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Few studies address chronic disease risk for Southeast Asians in the United States. In 1999, the authors conducted a cross-sectional study of bone mineral density (BMD) estimated from ultrasonic calcaneal measurements in women born in Southeast Asia who then lived in Chicago, Illinois. The study addressed three questions: Do Southeast-Asian women have relatively low BMD? What factors before and after immigration are associated with BMD? Are factors that reflect the childhood/adolescent environment equally associated with BMD for postmenopausal and premenopausal women? An interviewer-administered bilingual questionnaire collected immigration, reproductive, and lifestyle data from 213 women (aged 20--80 years) born in Vietnam, Cambodia, or Laos. The authors found that the estimated mean BMD of postmenopausal Southeast-Asian women was lower than the reference values for White women. Four summary indicators of childhood/adolescent environment were predictive of higher BMD: more years of education, earlier age at menarche, lower height, and coastal birth; these indicators were more strongly associated with BMD for premenopausal (multiple-partial R(2) = 0.21) than postmenopausal (R(2) = 0.06) women. Young-adult exposures (e.g., early first pregnancy and age at immigration) and proximal lifestyle factors (e.g., smoking, physical inactivity, vegetarian diet, and betel nut use) were also assessed as potential predictors of BMD.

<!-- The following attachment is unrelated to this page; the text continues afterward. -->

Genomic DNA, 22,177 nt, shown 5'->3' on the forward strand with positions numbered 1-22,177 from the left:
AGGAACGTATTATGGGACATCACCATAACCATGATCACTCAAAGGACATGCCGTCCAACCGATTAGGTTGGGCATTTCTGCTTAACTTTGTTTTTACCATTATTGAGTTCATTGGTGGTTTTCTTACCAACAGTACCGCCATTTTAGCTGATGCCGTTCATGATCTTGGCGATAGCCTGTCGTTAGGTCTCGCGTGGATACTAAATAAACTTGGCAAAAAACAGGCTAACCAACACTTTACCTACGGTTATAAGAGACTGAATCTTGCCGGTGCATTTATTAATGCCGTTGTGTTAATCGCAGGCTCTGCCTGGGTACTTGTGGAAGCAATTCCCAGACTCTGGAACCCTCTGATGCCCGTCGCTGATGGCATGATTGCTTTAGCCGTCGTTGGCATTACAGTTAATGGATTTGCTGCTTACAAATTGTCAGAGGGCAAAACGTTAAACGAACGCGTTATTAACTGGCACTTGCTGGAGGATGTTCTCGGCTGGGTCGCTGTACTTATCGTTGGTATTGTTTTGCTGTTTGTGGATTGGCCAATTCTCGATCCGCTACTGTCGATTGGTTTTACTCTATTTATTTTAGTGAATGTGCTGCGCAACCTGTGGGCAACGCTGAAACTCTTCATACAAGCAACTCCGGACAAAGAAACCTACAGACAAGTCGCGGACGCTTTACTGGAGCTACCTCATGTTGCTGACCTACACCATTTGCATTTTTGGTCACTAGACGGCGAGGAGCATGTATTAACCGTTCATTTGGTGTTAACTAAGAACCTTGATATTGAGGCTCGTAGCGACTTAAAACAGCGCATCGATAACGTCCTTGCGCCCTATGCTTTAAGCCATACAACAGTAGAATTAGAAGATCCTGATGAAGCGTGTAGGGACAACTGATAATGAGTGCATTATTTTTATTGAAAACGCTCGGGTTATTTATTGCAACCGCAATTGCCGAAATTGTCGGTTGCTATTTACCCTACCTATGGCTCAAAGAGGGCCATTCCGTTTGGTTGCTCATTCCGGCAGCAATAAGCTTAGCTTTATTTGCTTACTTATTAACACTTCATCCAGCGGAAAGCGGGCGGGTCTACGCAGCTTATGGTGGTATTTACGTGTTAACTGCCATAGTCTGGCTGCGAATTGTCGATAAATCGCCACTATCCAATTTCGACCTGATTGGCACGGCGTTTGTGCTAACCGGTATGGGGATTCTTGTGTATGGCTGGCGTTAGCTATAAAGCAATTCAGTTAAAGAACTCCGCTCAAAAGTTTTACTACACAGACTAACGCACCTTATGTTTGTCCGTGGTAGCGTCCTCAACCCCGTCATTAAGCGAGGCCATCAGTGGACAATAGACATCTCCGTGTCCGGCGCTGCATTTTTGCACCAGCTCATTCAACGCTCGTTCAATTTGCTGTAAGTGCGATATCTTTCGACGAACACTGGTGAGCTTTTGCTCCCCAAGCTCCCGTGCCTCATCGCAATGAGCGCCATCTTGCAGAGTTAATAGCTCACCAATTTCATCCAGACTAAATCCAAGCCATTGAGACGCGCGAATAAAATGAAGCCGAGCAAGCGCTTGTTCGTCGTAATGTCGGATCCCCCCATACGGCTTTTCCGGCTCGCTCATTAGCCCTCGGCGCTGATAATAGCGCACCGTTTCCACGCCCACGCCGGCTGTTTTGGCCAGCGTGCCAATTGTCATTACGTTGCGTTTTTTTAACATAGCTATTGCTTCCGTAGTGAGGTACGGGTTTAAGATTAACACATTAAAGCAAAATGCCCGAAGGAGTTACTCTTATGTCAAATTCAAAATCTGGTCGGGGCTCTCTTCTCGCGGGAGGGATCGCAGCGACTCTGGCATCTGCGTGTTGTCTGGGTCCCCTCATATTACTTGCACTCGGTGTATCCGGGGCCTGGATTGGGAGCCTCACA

D S Lauderdale, T Salant, K L Han, P L Tran. Life-course predictors of ultrasonic heel measurement in a cross-sectional study of immigrant women from Southeast Asia. American journal of epidemiology. 2001 Mar 15;153(6):581-6

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PMID: 11257066

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